Yet I wish to emphasize the opportunity to implement culturally based programs into schools that are located in an area with a high Indian population.  These could include anything from language classes to Indian art projects to including Indian history in American History classes or even the recognition of historically relevant events in Native American history. Such inclusions into the schools would help dramatically in the success of the Native American student. It would also promote awareness in the non-Indian students as well which can help bridge the tension between the two groups that years of abuse and mistreatment have caused.

Much attention needs to be generated for this cause because such a large undertaking would require a large amount of support both locally as well on state and federal levels. There is also a sense of urgency has much of the cultural history is being lost as the years go on with the aging of the Indian population. While I can never fully understand all the problems that the Native American community is facing, I wish to express my support for the survival and successful preservation of your people and your culture. I hope this is the start of future understanding between our people and that there will be no repeat of past tragedies.  I feel that education is a step in the right direction for a better future.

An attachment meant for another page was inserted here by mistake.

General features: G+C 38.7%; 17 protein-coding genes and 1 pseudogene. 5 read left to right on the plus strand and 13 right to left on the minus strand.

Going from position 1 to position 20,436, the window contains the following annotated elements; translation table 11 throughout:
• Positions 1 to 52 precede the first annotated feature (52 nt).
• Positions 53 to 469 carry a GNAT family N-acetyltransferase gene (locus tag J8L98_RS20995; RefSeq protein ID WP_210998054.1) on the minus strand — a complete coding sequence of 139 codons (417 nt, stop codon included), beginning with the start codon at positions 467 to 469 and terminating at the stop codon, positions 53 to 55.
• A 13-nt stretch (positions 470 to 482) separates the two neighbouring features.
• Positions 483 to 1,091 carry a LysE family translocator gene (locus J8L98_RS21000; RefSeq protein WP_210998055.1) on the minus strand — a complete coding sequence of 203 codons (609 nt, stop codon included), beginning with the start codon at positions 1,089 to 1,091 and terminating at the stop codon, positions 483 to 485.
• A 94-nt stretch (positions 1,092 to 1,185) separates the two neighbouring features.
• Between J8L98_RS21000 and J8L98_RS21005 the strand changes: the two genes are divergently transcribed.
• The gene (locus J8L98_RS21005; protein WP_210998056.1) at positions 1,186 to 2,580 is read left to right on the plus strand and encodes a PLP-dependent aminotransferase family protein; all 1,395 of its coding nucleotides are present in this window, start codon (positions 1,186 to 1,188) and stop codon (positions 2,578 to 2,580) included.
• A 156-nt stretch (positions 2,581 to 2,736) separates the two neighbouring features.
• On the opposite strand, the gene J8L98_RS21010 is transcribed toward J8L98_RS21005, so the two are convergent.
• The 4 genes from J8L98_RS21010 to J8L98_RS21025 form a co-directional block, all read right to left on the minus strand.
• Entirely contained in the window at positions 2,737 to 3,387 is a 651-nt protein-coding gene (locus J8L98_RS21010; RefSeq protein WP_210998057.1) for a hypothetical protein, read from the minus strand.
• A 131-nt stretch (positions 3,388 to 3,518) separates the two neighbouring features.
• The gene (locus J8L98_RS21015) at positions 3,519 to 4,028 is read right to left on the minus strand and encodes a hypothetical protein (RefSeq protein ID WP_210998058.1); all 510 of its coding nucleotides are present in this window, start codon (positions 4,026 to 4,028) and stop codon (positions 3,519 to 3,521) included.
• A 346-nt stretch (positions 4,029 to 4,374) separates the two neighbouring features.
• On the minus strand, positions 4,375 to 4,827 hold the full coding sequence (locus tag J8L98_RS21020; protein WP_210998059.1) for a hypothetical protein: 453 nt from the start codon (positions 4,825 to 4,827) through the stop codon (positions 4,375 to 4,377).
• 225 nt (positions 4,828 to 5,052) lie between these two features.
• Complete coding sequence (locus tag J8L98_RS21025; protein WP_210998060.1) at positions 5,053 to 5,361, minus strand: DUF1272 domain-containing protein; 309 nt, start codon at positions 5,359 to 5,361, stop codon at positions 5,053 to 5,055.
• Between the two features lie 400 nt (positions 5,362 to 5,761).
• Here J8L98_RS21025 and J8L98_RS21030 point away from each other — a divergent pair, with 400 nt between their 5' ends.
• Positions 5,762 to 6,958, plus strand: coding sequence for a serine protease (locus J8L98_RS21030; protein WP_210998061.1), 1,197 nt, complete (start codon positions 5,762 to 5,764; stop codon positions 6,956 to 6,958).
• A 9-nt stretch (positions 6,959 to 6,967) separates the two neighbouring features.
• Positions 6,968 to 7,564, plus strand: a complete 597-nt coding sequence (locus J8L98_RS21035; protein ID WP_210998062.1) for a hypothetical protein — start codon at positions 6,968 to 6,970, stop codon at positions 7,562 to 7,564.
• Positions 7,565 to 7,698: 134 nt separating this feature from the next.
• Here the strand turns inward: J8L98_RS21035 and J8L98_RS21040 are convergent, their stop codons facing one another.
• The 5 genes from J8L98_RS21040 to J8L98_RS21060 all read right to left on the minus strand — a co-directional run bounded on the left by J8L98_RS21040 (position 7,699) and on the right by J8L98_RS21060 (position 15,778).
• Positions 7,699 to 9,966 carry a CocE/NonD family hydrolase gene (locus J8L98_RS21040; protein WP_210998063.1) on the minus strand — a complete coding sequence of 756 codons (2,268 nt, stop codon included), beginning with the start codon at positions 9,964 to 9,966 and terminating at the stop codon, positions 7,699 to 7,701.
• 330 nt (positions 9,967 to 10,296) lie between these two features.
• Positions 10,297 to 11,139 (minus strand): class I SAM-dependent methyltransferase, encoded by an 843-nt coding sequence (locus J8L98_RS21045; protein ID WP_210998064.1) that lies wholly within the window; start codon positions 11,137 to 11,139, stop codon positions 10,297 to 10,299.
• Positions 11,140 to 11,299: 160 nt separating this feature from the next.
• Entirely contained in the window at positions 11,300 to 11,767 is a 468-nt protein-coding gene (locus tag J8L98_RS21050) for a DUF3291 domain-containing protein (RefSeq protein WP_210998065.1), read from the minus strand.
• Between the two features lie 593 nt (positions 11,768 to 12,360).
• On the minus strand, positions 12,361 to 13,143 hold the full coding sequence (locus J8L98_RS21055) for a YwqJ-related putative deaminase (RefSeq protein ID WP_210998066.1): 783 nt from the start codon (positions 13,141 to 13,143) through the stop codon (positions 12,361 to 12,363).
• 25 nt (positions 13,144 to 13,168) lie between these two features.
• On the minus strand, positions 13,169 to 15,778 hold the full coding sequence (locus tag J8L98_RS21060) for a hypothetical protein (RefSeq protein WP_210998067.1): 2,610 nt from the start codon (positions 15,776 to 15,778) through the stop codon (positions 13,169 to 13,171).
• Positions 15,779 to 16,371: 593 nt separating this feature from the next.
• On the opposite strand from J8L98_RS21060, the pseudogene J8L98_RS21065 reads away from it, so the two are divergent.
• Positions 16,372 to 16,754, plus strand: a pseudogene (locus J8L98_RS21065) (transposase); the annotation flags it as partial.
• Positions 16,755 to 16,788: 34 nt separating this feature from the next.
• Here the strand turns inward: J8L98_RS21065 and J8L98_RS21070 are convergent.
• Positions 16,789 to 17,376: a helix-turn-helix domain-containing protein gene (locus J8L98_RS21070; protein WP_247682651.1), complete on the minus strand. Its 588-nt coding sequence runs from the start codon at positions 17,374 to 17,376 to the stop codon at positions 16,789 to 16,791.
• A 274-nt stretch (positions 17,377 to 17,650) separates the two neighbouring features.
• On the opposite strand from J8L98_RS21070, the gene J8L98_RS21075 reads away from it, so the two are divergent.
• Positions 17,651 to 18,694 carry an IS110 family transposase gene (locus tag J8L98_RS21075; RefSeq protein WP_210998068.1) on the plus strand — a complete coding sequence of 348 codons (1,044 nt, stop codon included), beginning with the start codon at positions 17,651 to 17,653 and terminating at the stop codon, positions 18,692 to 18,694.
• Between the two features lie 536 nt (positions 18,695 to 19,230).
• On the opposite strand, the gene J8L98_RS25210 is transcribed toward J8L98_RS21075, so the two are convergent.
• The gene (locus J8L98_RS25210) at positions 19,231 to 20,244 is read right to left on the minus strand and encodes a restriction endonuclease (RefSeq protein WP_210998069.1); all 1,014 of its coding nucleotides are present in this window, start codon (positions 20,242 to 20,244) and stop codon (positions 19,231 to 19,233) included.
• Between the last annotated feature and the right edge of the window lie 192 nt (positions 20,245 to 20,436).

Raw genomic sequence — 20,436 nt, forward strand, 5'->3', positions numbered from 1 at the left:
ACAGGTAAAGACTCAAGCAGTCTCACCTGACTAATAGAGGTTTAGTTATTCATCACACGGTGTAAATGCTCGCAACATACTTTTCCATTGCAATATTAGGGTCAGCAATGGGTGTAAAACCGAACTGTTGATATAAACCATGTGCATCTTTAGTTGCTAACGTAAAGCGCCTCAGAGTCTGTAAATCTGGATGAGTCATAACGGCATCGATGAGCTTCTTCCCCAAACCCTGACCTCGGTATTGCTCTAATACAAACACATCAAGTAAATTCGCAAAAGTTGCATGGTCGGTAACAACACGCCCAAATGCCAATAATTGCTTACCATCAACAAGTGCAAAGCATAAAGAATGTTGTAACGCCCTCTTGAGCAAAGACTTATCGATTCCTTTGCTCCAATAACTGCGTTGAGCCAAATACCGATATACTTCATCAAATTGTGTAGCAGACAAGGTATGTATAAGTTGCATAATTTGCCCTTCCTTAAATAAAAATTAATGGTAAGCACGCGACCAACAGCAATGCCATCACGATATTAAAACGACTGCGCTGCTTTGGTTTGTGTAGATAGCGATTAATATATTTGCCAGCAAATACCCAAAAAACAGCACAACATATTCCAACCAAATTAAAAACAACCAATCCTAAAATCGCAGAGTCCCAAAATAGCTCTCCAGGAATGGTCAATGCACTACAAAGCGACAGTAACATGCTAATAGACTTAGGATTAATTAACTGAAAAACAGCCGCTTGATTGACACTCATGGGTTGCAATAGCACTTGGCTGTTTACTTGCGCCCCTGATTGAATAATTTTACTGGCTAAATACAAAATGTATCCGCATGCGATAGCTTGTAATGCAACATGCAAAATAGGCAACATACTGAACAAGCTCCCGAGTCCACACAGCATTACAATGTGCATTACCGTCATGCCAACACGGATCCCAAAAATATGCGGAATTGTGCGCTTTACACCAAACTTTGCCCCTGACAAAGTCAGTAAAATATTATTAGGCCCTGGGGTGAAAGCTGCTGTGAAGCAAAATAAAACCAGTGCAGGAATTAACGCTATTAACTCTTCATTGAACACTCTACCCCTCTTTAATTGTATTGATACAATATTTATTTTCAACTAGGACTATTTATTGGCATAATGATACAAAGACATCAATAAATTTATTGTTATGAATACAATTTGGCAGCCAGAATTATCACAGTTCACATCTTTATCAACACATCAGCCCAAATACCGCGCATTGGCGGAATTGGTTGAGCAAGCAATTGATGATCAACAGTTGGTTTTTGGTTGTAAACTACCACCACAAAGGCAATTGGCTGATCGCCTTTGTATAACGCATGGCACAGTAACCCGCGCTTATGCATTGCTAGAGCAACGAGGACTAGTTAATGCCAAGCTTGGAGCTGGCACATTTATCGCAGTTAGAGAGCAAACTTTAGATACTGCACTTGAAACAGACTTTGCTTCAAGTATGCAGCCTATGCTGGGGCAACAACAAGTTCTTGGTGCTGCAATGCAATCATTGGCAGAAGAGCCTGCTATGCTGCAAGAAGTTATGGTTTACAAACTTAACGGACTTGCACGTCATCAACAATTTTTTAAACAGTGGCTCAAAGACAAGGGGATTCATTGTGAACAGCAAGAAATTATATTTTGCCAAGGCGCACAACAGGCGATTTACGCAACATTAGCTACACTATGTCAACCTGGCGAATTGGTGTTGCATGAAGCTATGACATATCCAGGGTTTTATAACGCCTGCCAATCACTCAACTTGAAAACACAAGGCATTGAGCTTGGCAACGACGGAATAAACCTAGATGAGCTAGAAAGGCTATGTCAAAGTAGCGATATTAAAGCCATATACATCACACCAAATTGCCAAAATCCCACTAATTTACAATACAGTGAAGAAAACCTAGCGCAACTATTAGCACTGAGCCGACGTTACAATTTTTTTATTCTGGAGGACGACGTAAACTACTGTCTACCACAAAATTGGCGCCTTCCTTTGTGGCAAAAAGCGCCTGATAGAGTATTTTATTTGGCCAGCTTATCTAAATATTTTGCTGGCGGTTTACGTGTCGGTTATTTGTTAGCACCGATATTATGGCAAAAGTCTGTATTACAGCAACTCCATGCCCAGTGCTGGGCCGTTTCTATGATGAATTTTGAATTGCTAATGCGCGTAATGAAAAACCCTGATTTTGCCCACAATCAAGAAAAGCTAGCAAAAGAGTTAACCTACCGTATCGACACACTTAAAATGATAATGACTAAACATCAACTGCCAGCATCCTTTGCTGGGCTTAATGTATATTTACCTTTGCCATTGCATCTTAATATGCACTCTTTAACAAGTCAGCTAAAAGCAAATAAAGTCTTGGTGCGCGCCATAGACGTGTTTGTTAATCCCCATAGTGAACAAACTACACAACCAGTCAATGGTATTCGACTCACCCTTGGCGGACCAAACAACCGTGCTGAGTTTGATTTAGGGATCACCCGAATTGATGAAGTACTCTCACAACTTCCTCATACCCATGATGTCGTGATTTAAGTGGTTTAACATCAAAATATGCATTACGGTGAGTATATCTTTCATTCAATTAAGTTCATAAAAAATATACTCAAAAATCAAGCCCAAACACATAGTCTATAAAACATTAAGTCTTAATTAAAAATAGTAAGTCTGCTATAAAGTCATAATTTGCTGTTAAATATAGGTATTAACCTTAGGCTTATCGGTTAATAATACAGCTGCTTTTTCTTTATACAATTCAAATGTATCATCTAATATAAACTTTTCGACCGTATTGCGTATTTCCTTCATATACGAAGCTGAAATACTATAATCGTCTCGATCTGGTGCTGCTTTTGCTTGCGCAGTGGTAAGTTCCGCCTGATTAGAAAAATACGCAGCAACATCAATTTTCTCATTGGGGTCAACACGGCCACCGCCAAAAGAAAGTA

1 Comment

  1. In today’s society, the push for education among Native American students is becoming harder due to family dysfunctions, alcoholism, drug use, teenage pregnancy, and high drop out rates.  Yet, this seems to affect some, there are success stories in which some Native American students have accomplished their education and have returned to their reservations in hopes of making a difference.  Only to find that resources for educating the Native American students is becoming less and less.  The funds from the state and government to assist are being cut, not only for Native American students but ALL students.